• Fatigue. You may continue to feel exhausted this week. Your levels of progesterone are quickly increasing, and it's this hormone that can make you feel sleepy. So, try to take good care of yourself by resting as often as you can. At 7 weeks pregnant (or anytime during your pregnancy), fatigue can accompany headaches. If you experience severe headaches, consult your healthcare provider.

  • Frequent urination. Hormonal changes and increased blood volume are to blame for this. Now that there's more fluid in your system, it means more for your kidneys to process, and as a result, more urine is produced. Instead of cutting back on your fluid intake, stay hydrated by drinking more water than you did before you were pregnant. Experts recommend about 8 to 12 cups of fluids per day.

  • Discharge. Vaginal discharge is common at any time, especially during pregnancy, so noticing it at 7 weeks is normal.

Check out our A to Z guide to pregnancy aches and pains to feel more prepared for what you may experience during the coming months.

How Big Is a Pregnant Belly at 7 Weeks?

Can you start showing at 7 weeks? You probably won’t see any difference in your pregnant belly at 7 weeks, even with twins, as your baby (or babies) is only the size of a small blueberry! Still, slight bloating around your abdomen may accompany your pregnancy at seven weeks, giving you what appears to be a small belly bump showing. Just know that a baby bump usually doesn’t show until around weeks 12 to 16, when your uterus starts to move outside your pelvis area.

What Does 7 Weeks Pregnant Look Like?

To get a better idea of what your belly might look like around 7 weeks pregnant, when you’re in your second month of pregnancy, check out the image below.

7 Weeks Pregnant: Things to Consider

It’s still early in your pregnancy journey, but there’s much to think about. From adapting your diet to restocking your closet, check out our list below.

  • Buy a few pieces of clothing to wear as you grow. Stretchy clothes are great for staying comfortable, but also think about the fit and material. For example, make sure you get fitted for the right bra size throughout your pregnancy, and look for underwear and clothes made from cotton or other natural fibers to help keep you cool and comfortable.

  • Make sure you and your little one are getting the nutrients you need. Think about ditching spicy or fried foods, as they can cause heartburn. Also, if you're vegetarian or vegan, you can find protein sources (like grains and legumes) that will help balance your diet. Ask your healthcare provider whether you need to take any supplements, like vitamin B12, which is found only in animal products.

  • Take good care of your skin. You may get acne around this time (thanks, hormones!). It’s a normal part of pregnancy and nothing to worry about, but oil-free products may help keep breakouts in check.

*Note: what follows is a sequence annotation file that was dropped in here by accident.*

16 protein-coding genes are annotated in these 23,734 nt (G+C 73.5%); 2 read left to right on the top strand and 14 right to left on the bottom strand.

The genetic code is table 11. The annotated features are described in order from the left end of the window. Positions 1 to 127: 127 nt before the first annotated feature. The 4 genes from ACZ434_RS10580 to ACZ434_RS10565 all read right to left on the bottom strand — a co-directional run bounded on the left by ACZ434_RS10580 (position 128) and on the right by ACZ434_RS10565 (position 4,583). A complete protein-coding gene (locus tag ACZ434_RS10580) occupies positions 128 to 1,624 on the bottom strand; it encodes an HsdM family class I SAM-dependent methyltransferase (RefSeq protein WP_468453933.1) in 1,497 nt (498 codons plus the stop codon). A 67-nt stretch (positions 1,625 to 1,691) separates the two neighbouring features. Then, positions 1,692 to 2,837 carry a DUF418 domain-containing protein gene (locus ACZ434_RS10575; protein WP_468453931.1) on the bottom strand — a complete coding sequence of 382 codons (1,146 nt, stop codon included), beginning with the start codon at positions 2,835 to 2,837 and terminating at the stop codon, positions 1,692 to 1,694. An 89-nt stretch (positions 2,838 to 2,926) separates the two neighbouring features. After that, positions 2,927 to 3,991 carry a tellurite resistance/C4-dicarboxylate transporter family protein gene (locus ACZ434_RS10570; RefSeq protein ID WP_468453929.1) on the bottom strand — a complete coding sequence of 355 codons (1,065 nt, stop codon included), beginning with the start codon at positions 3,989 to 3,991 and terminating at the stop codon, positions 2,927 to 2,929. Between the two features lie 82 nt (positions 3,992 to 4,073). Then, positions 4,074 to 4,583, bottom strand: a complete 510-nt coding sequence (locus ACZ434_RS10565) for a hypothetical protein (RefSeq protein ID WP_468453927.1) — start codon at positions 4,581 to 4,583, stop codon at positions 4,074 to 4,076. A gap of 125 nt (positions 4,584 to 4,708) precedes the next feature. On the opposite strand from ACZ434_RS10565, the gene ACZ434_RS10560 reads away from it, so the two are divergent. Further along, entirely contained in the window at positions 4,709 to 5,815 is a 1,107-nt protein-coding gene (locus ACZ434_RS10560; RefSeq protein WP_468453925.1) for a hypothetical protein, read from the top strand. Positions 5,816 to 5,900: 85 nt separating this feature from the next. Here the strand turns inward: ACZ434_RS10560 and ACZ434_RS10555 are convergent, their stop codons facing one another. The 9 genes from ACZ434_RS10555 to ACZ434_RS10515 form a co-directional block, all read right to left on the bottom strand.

• Learn how to cope with physical and emotional symptoms. If your pregnancy symptoms have you feeling down, remind yourself that you're just over a month away from your second trimester, when many of your current symptoms may start to subside. Even better news: Many moms-to-be report an uptick in their energy levels in the second trimester. Your healthcare provider will have good strategies for managing physical and emotional symptoms throughout the rest of your pregnancy.

  • Start bump to baby monthly photos! Stand in the same spot each month, wearing the same clothes, and hold a handmade or printable monthly card. The keepsake will bring a smile to your face in the years to come, and the pictures also make a beautifully shareable memento should you want to post them on social media or email them to loved ones.

7 Weeks Pregnant: Questions for Your Healthcare Provider

After seeing your healthcare provider for the initial appointment, you'll typically have prenatal checkups about once per month until the last two months of your pregnancy, when the visits will become more frequent. These appointments give you the perfect opportunity to ask questions and bring up concerns. Some questions you might want to ask include:

  • What's the best way to manage weight gain while pregnant?

  • Are there any special precautions to take at work during pregnancy?

  • What plans are in place for labor and delivery? Talk with your healthcare provider about possible labor complications and other challenges that may come up in the delivery room, and how they'll be handled if the time comes.

  • Is “pregnancy brain fog” a real thing?

  • What are the signs of hyperemesis gravidarum?

7 Weeks Pregnant: Your Checklist

Yes, it’s early, but it’s also an exciting moment! As you anticipate your new pregnancy, consider the following to-dos:

  • Make sure you're getting enough folic acid and other essential nutrients in the form of a prenatal vitamin.

  • Read up on what you may experience in the next few weeks of your pregnancy in our go-to Pregnancy Guide.

  • Get a flu shot early in flu season.

  • Read up on prenatal care so you know what appointments and tests are likely to happen over the coming months.

  • Play around with our Pregnancy Weight Gain Calculator to get an estimate of healthy weight gain based on your pre-pregnancy weight.

How We Wrote This Article The information in this article is based on expert advice found in trusted medical and government sources, such as the American Academy of Pediatrics and the American College of Obstetricians and Gynecologists. You can find a full list of sources used for this article below. The content on this page should not replace professional medical advice. Always consult medical professionals for full diagnosis and treatment.